UK-based low-cost carrier EasyJet, Airbus and Nicarnica Aviation (a spin-off of the Norwegian institute for air research) plan a final test in August of the Nicarnica-developed airborne-volcanic-object imaging detector (Avoid) in a bid to prevent the sort of major air traffic disruption the eruption of Iceland’s Eyjafjallajökull caused in 2010.
The trial will involve two Airbus aircraft, one capable of dispersing ash. Earlier this month, EasyJet transported one metric ton (2,200 pounds) of volcanic ash to England for the research effort, collected by the Institute of Earth Sciences in Reykjavik. The partners plan to fit a second Airbus with the Avoid system and fly it through the artificial ash cloud created by the first.
The experiment must take place when the Seviri and Calypso satellites align, allowing scientists to view the ash cloud from space and thereby helping to prove the accuracy of the technology. “We will know exactly how much ash we have placed in the atmosphere, and also its concentration and composition; Avoid will then measure it,” explained Nicarnica chief technology officer Fred Prata.
The Avoid system works in a fashion “similar to weather radars,” according to Prata. It uses infrared technology to supply images to pilots and air traffic controllers. The images will enable pilots to see an ash cloud up to 100 km (54 nm) ahead of the aircraft and at altitudes of between 5,000 and 50,000 feet. The Avoid software converts the image signal into ash concentrations, from less than 1 milligram to more than 50 milligrams per cubic meter.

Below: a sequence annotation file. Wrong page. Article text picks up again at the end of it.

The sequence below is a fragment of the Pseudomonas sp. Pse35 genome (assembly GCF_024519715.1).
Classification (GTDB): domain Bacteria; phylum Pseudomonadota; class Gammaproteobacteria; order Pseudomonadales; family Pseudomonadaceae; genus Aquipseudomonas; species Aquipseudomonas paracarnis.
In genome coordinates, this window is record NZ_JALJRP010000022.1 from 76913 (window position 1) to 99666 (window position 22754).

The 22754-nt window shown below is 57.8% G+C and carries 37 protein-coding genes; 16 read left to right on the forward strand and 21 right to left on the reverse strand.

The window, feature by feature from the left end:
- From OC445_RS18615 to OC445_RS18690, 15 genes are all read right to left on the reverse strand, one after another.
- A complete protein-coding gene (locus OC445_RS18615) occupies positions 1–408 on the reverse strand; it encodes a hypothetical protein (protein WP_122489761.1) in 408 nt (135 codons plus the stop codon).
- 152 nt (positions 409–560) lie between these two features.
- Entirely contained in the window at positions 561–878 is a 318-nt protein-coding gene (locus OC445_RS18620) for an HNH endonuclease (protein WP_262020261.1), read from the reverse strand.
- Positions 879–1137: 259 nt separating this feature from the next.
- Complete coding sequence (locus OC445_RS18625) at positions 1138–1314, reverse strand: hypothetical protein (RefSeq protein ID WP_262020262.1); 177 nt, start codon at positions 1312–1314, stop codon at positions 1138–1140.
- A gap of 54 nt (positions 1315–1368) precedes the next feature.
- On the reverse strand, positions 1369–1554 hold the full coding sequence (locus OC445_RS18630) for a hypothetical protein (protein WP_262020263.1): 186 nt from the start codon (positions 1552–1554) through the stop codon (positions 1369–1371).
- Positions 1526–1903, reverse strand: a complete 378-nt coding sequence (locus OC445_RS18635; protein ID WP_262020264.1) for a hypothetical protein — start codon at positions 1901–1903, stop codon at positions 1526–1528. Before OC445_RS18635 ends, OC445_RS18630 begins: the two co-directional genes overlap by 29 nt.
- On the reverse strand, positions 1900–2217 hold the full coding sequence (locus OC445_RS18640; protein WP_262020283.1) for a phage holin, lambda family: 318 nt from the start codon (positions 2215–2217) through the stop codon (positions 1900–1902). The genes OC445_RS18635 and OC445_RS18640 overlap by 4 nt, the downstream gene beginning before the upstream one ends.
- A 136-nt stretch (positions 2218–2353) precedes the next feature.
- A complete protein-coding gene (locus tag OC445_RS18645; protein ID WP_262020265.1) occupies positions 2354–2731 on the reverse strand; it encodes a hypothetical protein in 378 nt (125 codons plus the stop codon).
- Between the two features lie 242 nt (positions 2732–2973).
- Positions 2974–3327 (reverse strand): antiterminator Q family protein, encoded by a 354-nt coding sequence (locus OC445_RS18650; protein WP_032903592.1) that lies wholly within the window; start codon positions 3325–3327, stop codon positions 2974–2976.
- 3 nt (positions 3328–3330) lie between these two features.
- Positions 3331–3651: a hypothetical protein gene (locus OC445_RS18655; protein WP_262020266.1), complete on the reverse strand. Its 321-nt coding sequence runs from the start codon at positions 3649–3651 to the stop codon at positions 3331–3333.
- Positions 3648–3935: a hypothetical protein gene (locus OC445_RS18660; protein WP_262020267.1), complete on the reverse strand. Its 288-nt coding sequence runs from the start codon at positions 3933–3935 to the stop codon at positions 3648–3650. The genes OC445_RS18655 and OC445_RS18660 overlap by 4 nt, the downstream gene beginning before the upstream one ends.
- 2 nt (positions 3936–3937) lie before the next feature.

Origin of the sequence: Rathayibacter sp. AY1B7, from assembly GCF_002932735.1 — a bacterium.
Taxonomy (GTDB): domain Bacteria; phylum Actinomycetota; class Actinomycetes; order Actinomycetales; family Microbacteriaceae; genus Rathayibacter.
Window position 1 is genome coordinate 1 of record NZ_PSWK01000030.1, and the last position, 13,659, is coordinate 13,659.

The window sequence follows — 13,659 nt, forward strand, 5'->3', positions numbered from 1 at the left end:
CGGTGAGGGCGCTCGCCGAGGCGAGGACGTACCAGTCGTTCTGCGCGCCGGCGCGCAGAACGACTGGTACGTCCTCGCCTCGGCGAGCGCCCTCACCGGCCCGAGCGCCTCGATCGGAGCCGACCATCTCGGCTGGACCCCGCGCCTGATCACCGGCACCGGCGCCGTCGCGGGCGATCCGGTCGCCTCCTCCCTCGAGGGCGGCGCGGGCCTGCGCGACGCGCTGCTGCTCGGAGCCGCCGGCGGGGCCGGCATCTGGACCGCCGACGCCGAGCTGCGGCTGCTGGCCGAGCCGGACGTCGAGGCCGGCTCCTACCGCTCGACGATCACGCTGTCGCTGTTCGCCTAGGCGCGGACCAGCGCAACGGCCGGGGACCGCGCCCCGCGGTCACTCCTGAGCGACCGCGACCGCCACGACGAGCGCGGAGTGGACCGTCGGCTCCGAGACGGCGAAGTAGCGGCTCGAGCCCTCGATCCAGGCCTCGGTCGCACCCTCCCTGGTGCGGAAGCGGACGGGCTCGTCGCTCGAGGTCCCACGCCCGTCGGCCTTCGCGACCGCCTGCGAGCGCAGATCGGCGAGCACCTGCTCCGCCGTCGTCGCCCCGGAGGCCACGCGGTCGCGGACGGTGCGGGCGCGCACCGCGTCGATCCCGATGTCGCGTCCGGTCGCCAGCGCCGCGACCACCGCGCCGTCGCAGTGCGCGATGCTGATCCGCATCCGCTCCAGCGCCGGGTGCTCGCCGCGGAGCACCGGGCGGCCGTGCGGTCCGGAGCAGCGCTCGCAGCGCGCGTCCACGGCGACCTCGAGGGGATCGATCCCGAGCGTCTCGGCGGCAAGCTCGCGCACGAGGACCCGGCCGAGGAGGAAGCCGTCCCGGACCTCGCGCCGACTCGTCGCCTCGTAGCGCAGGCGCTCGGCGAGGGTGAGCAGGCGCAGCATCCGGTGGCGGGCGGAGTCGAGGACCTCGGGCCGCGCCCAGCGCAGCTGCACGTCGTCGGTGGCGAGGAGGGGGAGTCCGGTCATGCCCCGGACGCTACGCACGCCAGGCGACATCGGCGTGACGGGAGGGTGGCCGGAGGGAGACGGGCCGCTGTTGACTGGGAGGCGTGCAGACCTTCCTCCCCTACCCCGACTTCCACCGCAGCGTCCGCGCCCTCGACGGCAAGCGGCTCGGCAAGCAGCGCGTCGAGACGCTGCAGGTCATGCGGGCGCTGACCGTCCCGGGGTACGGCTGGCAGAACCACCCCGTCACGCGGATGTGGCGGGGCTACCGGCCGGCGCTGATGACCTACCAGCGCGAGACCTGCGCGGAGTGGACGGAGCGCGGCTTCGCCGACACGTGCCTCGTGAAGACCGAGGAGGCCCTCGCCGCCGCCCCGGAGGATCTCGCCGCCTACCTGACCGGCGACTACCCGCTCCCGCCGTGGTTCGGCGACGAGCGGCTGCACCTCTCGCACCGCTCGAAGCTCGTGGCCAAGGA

During the Eyjafjallajökull crisis, experts determined that flying in areas contaminated with less than 2 milligrams per cubic meter was safe. Among other hazards, volcanic ash can cause engine malfunction or even flameout, and the blockage of airspeed sensors.
Avoid may bring a major improvement in how real eruptions are handled. “We hope this system will contribute toward 3-D, dynamic mapping tools, [thus bringing] knowledge of the current location of ash clouds,” said Manfred Birnfeld, an Airbus senior flight-test engineer. According to EasyJet’s estimations, fitting Avoid devices to 100 aircraft (20 of which would come from EasyJet) across Europe would cover the continent. Today, volcanic ash advisory centers use mainly ground and satellite remote sensing to build dispersion models and forecasts. The resulting information lacks precision and, therefore, cannot detect with certainty safe areas for flying.